Jennifer Aniston, The Hollywood Reporter

The Hollywood Reporter

Jennifer Aniston has nothing to hide.

The Cake actress doesn't balk when asked about her former marriage to Brad Pitt, nor does she shy away from discussing her fragile relationship with her mother, Nancy Dow. Whether Aniston describes her dyslexia diagnosis or her procreation plans with fiancé Justin Theroux, she bravely and openly shares what she's learned in her 45 years. "I know I have a bigger purpose," the SAG Award nominee says in The Hollywood Reporter's Jan. 30 cover story. "It's a puzzle, and I haven't put it together yet."

As a child, Aniston struggled to relate to her mother. "She was critical. She was very critical of me," she recalls. "Because she was a model, she was gorgeous, stunning. I wasn't. I never was. I honestly still don't think of myself in that sort of light, which is fine." The two became estranged in 1999, after Dow published a memoir about their relationship. They have since reconciled, but it hasn't been easy. "She was also very unforgiving," the actress remembers. "She would hold grudges that I just found so petty."

Forgiveness has often taken a little time for Aniston, who has since made peace with her ex-husband, despite what tabloids claim. "We're not in daily communication. But we wish nothing but wonderful things for each other. Nobody did anything wrong. You know what I mean?" she says. "It was just like, sometimes things [happen]. If the world only could just stop with the stupid, soap-opera bulls--t. There's no story. I mean, at this point it's starting to become—please, give more credit to these human beings."

Jennifer Aniston, The Hollywood Reporter

The Hollywood Reporter

What else has Aniston learned since her marriage ended 10 years ago? "I always thought, if you're angry you just don't say anything. I would come out passive. Things would come out passively. But it doesn't have to be black or white. You don't have to be a hysterical human being and have veins popping out of your neck and turn bright red and terrify people—or else keep quiet and put your head in the sand," the Friends actress admits. "I used to loathe confrontation. Loathe it. It was absolute. I understood anger, but I didn't know that you should express it. Which has been something that I've really tried to work on."

VIDEO: Jennifer Aniston talks about her tough role in Cake

Jennifer Aniston, The Hollywood Reporter

The Hollywood Reporter

In her early 20s, Aniston also had to work hard at overcoming her dyslexia. "The only reason I knew [that I had it] was because I went to get a prescription for glasses. I had to wear these Buddy Holly glasses," she says. "One had a blue lens and one had a red lens. And I had to read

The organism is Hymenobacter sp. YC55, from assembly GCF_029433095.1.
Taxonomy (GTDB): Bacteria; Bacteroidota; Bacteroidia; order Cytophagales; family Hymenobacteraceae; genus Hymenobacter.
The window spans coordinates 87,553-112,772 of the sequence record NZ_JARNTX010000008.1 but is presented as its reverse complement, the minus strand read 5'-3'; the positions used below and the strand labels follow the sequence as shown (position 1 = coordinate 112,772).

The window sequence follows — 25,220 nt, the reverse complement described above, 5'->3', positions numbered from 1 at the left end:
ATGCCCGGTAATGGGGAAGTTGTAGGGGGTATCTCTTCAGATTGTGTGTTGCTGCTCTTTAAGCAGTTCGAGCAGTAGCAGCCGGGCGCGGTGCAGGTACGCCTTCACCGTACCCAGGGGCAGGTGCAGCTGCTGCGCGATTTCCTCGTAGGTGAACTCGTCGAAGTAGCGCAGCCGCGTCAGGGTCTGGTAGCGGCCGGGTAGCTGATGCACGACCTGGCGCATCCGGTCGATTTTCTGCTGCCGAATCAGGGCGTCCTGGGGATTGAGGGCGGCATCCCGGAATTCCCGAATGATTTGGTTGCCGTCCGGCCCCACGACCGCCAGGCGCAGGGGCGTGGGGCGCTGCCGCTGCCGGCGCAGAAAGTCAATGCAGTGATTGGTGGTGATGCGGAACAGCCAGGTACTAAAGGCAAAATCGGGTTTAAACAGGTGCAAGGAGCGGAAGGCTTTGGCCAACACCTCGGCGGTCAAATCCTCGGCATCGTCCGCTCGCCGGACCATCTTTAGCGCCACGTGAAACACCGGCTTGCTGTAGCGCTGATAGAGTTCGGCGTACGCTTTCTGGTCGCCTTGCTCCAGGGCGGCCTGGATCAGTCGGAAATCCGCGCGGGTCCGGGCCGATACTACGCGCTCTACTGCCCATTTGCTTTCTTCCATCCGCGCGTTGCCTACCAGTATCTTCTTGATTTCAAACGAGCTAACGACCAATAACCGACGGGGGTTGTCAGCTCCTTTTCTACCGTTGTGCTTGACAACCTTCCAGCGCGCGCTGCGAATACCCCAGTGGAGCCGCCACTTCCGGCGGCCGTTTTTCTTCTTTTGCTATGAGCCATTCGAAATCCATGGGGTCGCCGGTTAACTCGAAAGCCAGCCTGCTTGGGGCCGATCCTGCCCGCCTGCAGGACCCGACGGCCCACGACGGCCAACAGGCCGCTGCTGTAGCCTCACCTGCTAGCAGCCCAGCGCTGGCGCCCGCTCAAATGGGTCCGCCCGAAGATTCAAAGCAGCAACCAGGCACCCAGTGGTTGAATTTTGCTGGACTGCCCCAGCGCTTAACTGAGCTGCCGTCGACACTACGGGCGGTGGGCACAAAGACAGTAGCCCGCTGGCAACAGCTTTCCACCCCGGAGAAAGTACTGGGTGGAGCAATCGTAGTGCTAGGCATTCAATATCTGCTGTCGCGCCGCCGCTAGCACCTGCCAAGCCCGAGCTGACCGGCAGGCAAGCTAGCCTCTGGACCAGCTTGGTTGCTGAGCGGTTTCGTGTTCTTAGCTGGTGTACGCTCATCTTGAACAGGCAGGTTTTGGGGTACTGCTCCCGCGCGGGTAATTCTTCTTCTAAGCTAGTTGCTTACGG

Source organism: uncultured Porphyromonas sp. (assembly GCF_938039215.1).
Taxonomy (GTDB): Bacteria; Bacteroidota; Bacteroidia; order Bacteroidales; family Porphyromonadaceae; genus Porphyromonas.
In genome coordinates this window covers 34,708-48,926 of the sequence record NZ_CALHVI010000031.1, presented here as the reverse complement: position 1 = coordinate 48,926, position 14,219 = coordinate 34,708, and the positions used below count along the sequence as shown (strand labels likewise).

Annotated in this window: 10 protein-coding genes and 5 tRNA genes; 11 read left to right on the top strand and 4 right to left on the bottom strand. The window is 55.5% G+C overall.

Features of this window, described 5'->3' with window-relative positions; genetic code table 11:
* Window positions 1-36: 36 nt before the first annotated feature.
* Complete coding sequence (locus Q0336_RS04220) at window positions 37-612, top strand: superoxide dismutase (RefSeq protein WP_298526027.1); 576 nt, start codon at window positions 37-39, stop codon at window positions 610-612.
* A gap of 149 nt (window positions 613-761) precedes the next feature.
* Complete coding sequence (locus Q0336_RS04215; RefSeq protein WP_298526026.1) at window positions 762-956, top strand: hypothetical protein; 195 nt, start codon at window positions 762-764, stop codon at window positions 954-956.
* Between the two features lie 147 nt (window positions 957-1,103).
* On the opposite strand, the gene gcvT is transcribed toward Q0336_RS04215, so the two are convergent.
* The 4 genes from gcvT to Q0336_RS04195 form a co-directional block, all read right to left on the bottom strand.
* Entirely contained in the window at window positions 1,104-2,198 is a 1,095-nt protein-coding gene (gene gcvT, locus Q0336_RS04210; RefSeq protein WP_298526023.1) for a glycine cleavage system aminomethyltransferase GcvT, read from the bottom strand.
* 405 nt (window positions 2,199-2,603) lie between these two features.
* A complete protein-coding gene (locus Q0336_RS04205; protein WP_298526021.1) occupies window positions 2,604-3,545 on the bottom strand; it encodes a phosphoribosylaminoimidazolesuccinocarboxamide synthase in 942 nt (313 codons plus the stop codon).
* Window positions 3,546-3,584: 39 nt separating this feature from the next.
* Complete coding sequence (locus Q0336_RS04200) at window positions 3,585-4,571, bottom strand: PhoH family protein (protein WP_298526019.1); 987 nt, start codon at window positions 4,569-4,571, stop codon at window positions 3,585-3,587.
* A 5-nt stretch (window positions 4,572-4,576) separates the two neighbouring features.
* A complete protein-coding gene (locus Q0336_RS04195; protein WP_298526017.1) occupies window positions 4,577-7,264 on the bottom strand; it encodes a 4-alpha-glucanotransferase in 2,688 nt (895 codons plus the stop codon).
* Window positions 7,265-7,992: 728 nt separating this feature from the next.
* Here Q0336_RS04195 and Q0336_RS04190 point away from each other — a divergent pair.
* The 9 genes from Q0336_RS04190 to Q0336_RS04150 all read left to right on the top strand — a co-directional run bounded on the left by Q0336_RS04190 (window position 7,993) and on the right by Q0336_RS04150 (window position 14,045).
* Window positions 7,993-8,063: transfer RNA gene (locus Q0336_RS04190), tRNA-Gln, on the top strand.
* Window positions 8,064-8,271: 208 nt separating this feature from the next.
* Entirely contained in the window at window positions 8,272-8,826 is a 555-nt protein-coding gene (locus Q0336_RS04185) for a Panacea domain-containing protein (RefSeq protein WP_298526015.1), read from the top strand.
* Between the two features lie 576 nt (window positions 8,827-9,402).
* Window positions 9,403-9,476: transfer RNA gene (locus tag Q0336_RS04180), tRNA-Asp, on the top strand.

a paragraph, and they gave me a quiz, gave me 10 questions based on what I'd just read, and I think I got three right. Then they put a computer on my eyes, showing where my eyes went when I read. My eyes would jump four words and go back two words, and I also had a little bit of a lazy eye, like a crossed eye, which they always have to correct in photos. Prior to that, she recalls, "I thought I wasn't smart. I just couldn't retain anything. Now I had this great discovery. I felt like all of my childhood trauma-dies, tragedies, dramas were explained."

Jennifer Aniston, The Hollywood Reporter

The Hollywood Reporter

What else is she working hard to overcome?

"I'm a control freak. I like to be in charge of everything. My life was so out of control growing up. It's very important today for it to be in control," she confesses. "I have to bite my tongue sometimes if I'm on a movie, when I think I can figure out how to make this problem that they're having go smoothly." To stay grounded, she turns to meditation. "I'm on a really good personal strict regime. These days, I've been [doing it] every day," Aniston tells the publication. "I have a little place at home, and I do it for about 20 minutes, at different times, usually right after a cup of coffee and before the chaos starts."

Theroux has also helped Aniston find her center.

"He's the easiest guy to hang around. He was so completely in his skin," she says of her fiancé. "It was the first time I remember being so comfortable [with a romantic interest], like with all my gay friends."

Aniston insists they haven't set a wedding date, but adds, "I wouldn't tell you if we did."

Jennifer Aniston, The Hollywood Reporter

The Hollywood Reporter

For now, the Wanderlust co-stars seem slightly more interested in watching reality TV than planning a wedding. "Last year, [our friends] were saying, 'It's The Bachelor! It's premiering tonight! The Bachelor is premiering tonight!' And I was like, 'Oh, guys! Seriously? The Bachelor? That's been on for 15 years or something,'" she recalls. "Justin and I, just for fun, watched—and two hours later, we were addicted."

"It was like junk food," Aniston adds. "We were sad when it ended."

The couple's one-on-one time may be limited, though. While discussing the possibility of having kids, Aniston gets defensive, saying, "Listen, that's a topic that's so exhausted. I get nervous around that, just because it's very personal. Who knows if it's going to happen? It's been a want. We're doing our best."

To read Aniston's full Hollywood Reporter cover story, click here.

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